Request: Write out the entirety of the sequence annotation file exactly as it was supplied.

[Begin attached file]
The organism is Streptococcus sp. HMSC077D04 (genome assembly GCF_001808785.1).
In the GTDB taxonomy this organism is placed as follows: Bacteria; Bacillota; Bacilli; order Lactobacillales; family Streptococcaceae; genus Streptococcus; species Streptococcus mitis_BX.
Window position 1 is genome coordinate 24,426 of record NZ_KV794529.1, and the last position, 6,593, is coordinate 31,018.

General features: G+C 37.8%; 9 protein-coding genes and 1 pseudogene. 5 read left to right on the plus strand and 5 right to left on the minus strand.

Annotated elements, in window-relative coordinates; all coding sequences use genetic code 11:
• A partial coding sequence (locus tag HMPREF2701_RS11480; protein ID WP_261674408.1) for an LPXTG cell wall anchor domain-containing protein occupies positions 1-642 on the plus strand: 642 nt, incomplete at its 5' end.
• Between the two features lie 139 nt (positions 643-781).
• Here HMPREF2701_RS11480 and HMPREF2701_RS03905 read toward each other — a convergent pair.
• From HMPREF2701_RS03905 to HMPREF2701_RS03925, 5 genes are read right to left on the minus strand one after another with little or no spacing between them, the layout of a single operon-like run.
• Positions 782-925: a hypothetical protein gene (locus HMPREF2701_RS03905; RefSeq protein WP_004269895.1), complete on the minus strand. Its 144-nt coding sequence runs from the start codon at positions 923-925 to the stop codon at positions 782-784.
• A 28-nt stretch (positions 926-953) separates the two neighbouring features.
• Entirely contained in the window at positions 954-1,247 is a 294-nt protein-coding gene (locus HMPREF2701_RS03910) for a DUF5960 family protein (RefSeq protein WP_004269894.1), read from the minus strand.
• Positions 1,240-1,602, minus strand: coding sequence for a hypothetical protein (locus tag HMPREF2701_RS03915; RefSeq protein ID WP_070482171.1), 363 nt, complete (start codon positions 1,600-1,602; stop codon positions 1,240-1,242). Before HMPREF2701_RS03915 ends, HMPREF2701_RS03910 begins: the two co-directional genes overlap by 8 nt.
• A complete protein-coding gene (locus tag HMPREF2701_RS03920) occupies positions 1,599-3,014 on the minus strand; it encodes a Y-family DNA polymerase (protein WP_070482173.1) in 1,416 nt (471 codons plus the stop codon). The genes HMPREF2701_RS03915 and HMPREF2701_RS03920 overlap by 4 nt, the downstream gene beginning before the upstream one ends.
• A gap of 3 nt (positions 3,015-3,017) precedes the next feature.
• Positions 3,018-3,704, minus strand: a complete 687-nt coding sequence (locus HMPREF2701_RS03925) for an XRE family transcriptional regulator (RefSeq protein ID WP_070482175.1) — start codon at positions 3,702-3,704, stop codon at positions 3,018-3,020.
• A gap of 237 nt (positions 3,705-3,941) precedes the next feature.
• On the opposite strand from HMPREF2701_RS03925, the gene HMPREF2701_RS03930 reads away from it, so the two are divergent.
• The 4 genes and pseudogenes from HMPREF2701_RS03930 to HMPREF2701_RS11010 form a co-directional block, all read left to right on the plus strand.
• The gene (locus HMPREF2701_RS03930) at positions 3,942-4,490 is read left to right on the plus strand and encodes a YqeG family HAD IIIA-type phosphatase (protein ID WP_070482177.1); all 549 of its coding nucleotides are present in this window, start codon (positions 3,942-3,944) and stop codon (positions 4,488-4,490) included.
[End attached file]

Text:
The organism is Streptococcus sp. HMSC077D04 (genome assembly GCF_001808785.1).
In the GTDB taxonomy this organism is placed as follows: Bacteria; Bacillota; Bacilli; order Lactobacillales; family Streptococcaceae; genus Streptococcus; species Streptococcus mitis_BX.
Window position 1 is genome coordinate 24,426 of record NZ_KV794529.1, and the last position, 6,593, is coordinate 31,018.

General features: G+C 37.8%; 9 protein-coding genes and 1 pseudogene. 5 read left to right on the plus strand and 5 right to left on the minus strand.

Annotated elements, in window-relative coordinates; all coding sequences use genetic code 11:
• A partial coding sequence (locus tag HMPREF2701_RS11480; protein ID WP_261674408.1) for an LPXTG cell wall anchor domain-containing protein occupies positions 1-642 on the plus strand: 642 nt, incomplete at its 5' end.
• Between the two features lie 139 nt (positions 643-781).
• Here HMPREF2701_RS11480 and HMPREF2701_RS03905 read toward each other — a convergent pair.
• From HMPREF2701_RS03905 to HMPREF2701_RS03925, 5 genes are read right to left on the minus strand one after another with little or no spacing between them, the layout of a single operon-like run.
• Positions 782-925: a hypothetical protein gene (locus HMPREF2701_RS03905; RefSeq protein WP_004269895.1), complete on the minus strand. Its 144-nt coding sequence runs from the start codon at positions 923-925 to the stop codon at positions 782-784.
• A 28-nt stretch (positions 926-953) separates the two neighbouring features.
• Entirely contained in the window at positions 954-1,247 is a 294-nt protein-coding gene (locus HMPREF2701_RS03910) for a DUF5960 family protein (RefSeq protein WP_004269894.1), read from the minus strand.
• Positions 1,240-1,602, minus strand: coding sequence for a hypothetical protein (locus tag HMPREF2701_RS03915; RefSeq protein ID WP_070482171.1), 363 nt, complete (start codon positions 1,600-1,602; stop codon positions 1,240-1,242). Before HMPREF2701_RS03915 ends, HMPREF2701_RS03910 begins: the two co-directional genes overlap by 8 nt.
• A complete protein-coding gene (locus tag HMPREF2701_RS03920) occupies positions 1,599-3,014 on the minus strand; it encodes a Y-family DNA polymerase (protein WP_070482173.1) in 1,416 nt (471 codons plus the stop codon). The genes HMPREF2701_RS03915 and HMPREF2701_RS03920 overlap by 4 nt, the downstream gene beginning before the upstream one ends.
• A gap of 3 nt (positions 3,015-3,017) precedes the next feature.
• Positions 3,018-3,704, minus strand: a complete 687-nt coding sequence (locus HMPREF2701_RS03925) for an XRE family transcriptional regulator (RefSeq protein ID WP_070482175.1) — start codon at positions 3,702-3,704, stop codon at positions 3,018-3,020.
• A gap of 237 nt (positions 3,705-3,941) precedes the next feature.
• On the opposite strand from HMPREF2701_RS03925, the gene HMPREF2701_RS03930 reads away from it, so the two are divergent.
• The 4 genes and pseudogenes from HMPREF2701_RS03930 to HMPREF2701_RS11010 form a co-directional block, all read left to right on the plus strand.
• The gene (locus HMPREF2701_RS03930) at positions 3,942-4,490 is read left to right on the plus strand and encodes a YqeG family HAD IIIA-type phosphatase (protein ID WP_070482177.1); all 549 of its coding nucleotides are present in this window, start codon (positions 3,942-3,944) and stop codon (positions 4,488-4,490) included.